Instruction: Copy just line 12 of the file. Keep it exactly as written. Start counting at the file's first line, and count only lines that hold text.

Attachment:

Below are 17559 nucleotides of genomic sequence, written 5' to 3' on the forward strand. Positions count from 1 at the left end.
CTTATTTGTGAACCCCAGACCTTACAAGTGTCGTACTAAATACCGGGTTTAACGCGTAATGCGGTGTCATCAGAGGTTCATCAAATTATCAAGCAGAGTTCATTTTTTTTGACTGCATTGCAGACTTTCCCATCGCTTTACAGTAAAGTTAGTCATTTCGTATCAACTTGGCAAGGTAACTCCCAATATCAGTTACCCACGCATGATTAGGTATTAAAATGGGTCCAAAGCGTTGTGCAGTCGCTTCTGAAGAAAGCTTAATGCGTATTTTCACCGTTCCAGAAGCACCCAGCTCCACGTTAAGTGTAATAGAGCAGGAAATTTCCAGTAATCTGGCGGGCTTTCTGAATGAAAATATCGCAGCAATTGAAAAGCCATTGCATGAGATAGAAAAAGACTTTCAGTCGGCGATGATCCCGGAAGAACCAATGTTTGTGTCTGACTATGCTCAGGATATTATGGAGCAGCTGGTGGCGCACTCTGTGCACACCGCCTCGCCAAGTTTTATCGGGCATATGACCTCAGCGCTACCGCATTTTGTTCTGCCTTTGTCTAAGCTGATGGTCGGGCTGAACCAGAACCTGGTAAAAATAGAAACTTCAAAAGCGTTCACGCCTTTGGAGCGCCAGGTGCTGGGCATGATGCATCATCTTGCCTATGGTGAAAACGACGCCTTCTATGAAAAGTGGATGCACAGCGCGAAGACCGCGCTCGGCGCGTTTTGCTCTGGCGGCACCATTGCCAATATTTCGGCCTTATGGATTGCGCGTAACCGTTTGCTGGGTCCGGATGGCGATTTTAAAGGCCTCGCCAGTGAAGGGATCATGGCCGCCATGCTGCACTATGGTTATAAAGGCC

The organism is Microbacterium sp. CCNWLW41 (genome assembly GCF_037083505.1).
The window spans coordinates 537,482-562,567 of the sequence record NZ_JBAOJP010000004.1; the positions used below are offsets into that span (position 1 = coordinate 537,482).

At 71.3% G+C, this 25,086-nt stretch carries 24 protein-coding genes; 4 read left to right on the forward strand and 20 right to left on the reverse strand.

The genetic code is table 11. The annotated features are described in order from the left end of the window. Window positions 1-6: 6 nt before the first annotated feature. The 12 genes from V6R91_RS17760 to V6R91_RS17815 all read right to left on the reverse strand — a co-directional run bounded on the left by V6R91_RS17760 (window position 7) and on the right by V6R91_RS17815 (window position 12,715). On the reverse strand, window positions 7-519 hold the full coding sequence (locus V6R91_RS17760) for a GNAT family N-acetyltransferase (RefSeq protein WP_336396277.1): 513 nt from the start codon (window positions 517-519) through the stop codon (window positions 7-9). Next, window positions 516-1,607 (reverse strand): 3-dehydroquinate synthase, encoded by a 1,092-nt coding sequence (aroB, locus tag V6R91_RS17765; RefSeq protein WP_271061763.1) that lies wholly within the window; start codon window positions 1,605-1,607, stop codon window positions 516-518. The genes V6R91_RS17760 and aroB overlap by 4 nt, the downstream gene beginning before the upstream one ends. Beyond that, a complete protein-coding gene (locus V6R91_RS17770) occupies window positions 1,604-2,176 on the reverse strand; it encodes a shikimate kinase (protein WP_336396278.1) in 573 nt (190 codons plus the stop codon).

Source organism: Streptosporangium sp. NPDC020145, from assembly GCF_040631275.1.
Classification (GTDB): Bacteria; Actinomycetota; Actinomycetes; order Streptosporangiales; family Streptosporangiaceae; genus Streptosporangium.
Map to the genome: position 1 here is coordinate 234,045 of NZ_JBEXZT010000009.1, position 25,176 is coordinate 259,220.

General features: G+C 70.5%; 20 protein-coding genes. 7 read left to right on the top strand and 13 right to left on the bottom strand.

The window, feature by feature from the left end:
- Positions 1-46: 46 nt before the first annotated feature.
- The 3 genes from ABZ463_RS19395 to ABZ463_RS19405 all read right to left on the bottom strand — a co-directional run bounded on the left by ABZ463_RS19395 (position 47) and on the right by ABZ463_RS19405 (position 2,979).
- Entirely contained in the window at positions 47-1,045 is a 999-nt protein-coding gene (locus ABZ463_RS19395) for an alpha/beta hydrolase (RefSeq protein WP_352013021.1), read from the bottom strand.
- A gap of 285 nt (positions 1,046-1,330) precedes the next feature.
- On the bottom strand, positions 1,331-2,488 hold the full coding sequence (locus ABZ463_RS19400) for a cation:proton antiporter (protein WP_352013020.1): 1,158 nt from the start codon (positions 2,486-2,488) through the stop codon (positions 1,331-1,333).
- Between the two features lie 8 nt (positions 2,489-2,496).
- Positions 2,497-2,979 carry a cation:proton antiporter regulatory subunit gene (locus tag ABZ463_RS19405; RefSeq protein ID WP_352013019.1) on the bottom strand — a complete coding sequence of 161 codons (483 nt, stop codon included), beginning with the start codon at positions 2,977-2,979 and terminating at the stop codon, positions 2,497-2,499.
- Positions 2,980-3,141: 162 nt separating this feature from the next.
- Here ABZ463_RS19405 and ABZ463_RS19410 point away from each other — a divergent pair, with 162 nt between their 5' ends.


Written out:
- Positions 1-46: 46 nt before the first annotated feature.